Alameda County health officer Dr. Erica Pan told the Board of Supervisors Tuesday that she can’t explain why the county has fewer coronavirus cases than other counties in the Bay Area with large populations.
Responding to a question by Alameda County Supervisor Wilma Chan, Pan said, “I don’t have a good answer for that now.” But Pan said Alameda County officials shouldn’t be complacent because there’s been “an exponential increase” in the number of cases in the county. Pan said there were only three reported cases in the county when she briefed the board last week but that number had grown to 24 as of Tuesday morning.
In response to a question by Supervisor Keith Carson about how she will enforce an order she and other Bay Area health officers issued on Tuesday mandating that residents shelter in place, Pan said, “It’s not my intention to create a police state and really lock down.” Pan said, “I won’t be out there on the streets” and thinks most people will comply with the order voluntarily. She admitted, “It’s a large order and is clearly unprecedented.”
The orders in Alameda County and neighboring counties allow companies that provide essential services to remain open.
Supervisor Keith Carson said he’s been “inundated” by questions by Tesla, which has an electric vehicle assembly plant in Fremont, and other companies about how the county is defining essential businesses. Alameda County Health Care Services Director Colleen Chawla said that’s the number one question she’s been asked but said there’s not a definitive answer to it.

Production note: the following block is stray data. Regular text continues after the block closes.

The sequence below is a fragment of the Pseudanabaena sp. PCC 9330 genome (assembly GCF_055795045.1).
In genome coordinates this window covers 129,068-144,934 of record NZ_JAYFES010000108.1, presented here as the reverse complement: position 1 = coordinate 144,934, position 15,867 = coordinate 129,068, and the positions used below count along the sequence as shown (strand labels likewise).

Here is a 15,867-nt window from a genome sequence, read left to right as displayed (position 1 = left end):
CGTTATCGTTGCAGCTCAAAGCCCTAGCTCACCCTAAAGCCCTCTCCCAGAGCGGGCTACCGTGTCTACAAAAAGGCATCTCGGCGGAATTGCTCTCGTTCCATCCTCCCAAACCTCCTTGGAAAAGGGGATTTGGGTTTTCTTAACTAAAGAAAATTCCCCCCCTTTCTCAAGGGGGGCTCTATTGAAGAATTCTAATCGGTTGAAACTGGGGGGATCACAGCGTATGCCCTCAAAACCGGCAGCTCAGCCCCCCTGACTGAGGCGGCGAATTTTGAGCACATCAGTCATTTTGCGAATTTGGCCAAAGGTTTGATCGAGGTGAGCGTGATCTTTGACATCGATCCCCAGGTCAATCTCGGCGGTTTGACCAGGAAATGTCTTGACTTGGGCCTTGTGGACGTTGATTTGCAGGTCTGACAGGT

Chawla said, “It’s an individual community member’s responsibility to take the order seriously. Many businesses are moving in this direction (temporarily closing their doors) anyway.” County Counsel Donna Ziegler said, “Many businesses are complying on a voluntary basis.”
In a related action at Tuesday’s meeting, the Board of Supervisors voted 4-0 to direct county staff to create an ordinance providing a temporary 30-day moratorium on evictions in the unincorporated part of the county in the wake of the coronavirus pandemic. The board’s jurisdiction includes unincorporated areas, and City Councils govern eviction laws for individual cities.
The board’s vote comes one day after Gov. Gavin Newsom issued an executive order authorizing local governments to halt evictions for renters and homeowners. Chan and Carson, who introduced the directive, said it would prevent renters in the unincorporated areas from being evicted if they can demonstrate a substantial loss of income as a result of the coronavirus. That could include loss of employment, reduction in paid work hours workplace closure and the need to care for a home-bound school-age child.